I’m relishing in this warm” weather and have learned that warmth is a relative thing.  It feels like spring is in the air, though perhaps this is wishful thinking.  We’ve lost the top layer of snow and the boardwalks are nearly melted out.  After a three-hour sunrise soak I set out to shovel another roof’s pile.  This roof shedding caused some minor damage, taking out a wooden staircase railing.  Yet another poorly designed property, unsuited to the Alaskan winter!  Christine’s dog, Emily (referred to as the town’s harbormaster”), stood by my side and kept me company.  She has a strong, independent spirit and will stick around only if she’s in the mood.  During the summer, Emily is keen on greeting boats at the dock and accepting their generous culinary offerings and has become a stowaway on more than one occasion!  We had looked forward to spending time with Emily this winter, but her appearances are all too brief.  She probably prefers to stay snug in the cabin during these frigid months.  While I shoveled, Pete worked on boat projects.  With the change in weather, we’re getting anxious to go cruising!  Dave & Anke showed up unexpectedly this afternoon and we happily joined them up at the grotto for a soak.  Life is good!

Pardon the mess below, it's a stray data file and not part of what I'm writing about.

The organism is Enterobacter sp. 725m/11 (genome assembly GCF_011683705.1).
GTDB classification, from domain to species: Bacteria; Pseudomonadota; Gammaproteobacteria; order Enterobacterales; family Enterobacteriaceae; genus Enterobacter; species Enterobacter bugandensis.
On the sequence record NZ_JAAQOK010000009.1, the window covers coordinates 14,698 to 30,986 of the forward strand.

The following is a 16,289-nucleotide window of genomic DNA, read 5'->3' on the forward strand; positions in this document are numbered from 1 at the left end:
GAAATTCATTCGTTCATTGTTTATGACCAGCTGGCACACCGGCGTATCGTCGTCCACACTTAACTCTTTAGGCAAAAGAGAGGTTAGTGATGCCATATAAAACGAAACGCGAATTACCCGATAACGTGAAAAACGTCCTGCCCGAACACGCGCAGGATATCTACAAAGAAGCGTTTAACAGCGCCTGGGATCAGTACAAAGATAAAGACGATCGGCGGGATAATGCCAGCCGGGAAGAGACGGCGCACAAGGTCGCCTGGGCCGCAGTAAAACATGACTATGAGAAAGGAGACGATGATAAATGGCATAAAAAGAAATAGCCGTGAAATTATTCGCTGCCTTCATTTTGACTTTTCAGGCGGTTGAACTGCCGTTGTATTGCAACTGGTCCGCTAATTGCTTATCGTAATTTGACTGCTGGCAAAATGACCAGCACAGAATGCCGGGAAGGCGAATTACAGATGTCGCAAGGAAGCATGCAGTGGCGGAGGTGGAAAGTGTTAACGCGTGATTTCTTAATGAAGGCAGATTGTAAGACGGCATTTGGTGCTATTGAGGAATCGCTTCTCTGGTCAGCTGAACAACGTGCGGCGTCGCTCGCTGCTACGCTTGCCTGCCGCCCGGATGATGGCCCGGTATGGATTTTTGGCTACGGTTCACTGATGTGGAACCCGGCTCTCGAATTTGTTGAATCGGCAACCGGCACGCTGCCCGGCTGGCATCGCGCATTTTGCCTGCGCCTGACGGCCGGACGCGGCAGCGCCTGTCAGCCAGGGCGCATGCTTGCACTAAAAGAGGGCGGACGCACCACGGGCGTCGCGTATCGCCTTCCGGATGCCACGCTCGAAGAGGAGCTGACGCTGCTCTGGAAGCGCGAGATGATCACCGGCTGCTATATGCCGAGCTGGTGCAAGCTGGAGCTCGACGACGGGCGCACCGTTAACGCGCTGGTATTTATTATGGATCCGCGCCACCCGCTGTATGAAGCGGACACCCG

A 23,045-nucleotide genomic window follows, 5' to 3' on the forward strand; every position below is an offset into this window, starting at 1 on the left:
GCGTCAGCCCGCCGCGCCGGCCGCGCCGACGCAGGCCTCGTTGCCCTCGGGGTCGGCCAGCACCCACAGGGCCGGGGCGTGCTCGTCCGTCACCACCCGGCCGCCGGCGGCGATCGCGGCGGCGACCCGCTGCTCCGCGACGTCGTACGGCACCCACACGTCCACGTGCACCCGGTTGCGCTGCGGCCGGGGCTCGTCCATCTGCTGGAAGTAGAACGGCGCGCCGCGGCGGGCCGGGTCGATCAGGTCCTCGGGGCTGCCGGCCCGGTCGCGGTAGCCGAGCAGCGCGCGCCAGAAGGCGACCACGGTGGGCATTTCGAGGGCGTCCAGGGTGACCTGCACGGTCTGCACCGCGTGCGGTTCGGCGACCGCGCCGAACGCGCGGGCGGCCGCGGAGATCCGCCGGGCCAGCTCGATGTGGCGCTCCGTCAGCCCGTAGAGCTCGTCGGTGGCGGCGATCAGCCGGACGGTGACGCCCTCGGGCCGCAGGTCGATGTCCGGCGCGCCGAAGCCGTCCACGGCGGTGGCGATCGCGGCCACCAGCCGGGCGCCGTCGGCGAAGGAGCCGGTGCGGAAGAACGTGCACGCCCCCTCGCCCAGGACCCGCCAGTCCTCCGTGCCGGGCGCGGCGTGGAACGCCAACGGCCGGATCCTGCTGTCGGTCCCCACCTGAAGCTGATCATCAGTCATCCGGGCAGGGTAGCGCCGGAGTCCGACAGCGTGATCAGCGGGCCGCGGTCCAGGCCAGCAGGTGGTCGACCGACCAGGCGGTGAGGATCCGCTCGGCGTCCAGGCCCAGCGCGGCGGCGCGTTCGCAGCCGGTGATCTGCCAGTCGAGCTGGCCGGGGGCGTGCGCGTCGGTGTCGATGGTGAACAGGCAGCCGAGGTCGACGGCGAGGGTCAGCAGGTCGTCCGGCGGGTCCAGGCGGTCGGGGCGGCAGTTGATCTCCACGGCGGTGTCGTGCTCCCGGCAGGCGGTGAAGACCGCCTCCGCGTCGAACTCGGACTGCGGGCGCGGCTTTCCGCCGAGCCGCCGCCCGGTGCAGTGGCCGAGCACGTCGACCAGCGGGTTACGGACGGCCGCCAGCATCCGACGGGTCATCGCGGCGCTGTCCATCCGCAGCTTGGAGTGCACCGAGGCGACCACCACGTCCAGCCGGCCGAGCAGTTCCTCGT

Feb 6, 2012 Baranof

Wednesday, April 4th, 2012


It rained all day and I was decidedly staying put inside.  Pete rowed over to the lodge for morning coffee with Dave, Anke and Ben, who’d stayed the night on his sailboat, tied up at the lodge’s dock.  I enjoyed the time alone to do yoga, fiddle with guitar chords and read.  In the evening, Pete and I headed to the beach at low tide to comb for treasures.  We found some cool China pieces from a former Baranof and a plate whose underside was marked with Made in Occupied Japan.”  The spring tide is in effect, making for lower low tides.  Moonlight shines bright through our bedroom windows and fills the room.